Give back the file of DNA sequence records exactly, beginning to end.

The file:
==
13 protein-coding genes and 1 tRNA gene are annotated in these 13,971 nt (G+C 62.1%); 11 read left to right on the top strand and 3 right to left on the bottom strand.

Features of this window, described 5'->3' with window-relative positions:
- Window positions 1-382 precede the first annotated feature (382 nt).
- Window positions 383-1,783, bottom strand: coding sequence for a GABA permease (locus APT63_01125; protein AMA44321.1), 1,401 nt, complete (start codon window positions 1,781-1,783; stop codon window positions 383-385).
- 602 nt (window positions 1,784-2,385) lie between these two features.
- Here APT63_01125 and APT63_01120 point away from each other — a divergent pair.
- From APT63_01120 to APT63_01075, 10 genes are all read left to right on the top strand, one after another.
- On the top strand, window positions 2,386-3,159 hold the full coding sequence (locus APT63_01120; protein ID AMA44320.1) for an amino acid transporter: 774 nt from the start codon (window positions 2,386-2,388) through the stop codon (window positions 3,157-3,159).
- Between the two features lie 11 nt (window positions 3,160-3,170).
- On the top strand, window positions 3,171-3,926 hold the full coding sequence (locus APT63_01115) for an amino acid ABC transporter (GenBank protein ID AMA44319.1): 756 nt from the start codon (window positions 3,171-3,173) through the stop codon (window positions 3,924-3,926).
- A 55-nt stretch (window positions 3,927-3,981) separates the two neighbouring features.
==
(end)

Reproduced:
13 protein-coding genes and 1 tRNA gene are annotated in these 13,971 nt (G+C 62.1%); 11 read left to right on the top strand and 3 right to left on the bottom strand.

Features of this window, described 5'->3' with window-relative positions:
- Window positions 1-382 precede the first annotated feature (382 nt).
- Window positions 383-1,783, bottom strand: coding sequence for a GABA permease (locus APT63_01125; protein AMA44321.1), 1,401 nt, complete (start codon window positions 1,781-1,783; stop codon window positions 383-385).
- 602 nt (window positions 1,784-2,385) lie between these two features.
- Here APT63_01125 and APT63_01120 point away from each other — a divergent pair.
- From APT63_01120 to APT63_01075, 10 genes are all read left to right on the top strand, one after another.
- On the top strand, window positions 2,386-3,159 hold the full coding sequence (locus APT63_01120; protein ID AMA44320.1) for an amino acid transporter: 774 nt from the start codon (window positions 2,386-2,388) through the stop codon (window positions 3,157-3,159).
- Between the two features lie 11 nt (window positions 3,160-3,170).
- On the top strand, window positions 3,171-3,926 hold the full coding sequence (locus APT63_01115) for an amino acid ABC transporter (GenBank protein ID AMA44319.1): 756 nt from the start codon (window positions 3,171-3,173) through the stop codon (window positions 3,924-3,926).
- A 55-nt stretch (window positions 3,927-3,981) separates the two neighbouring features.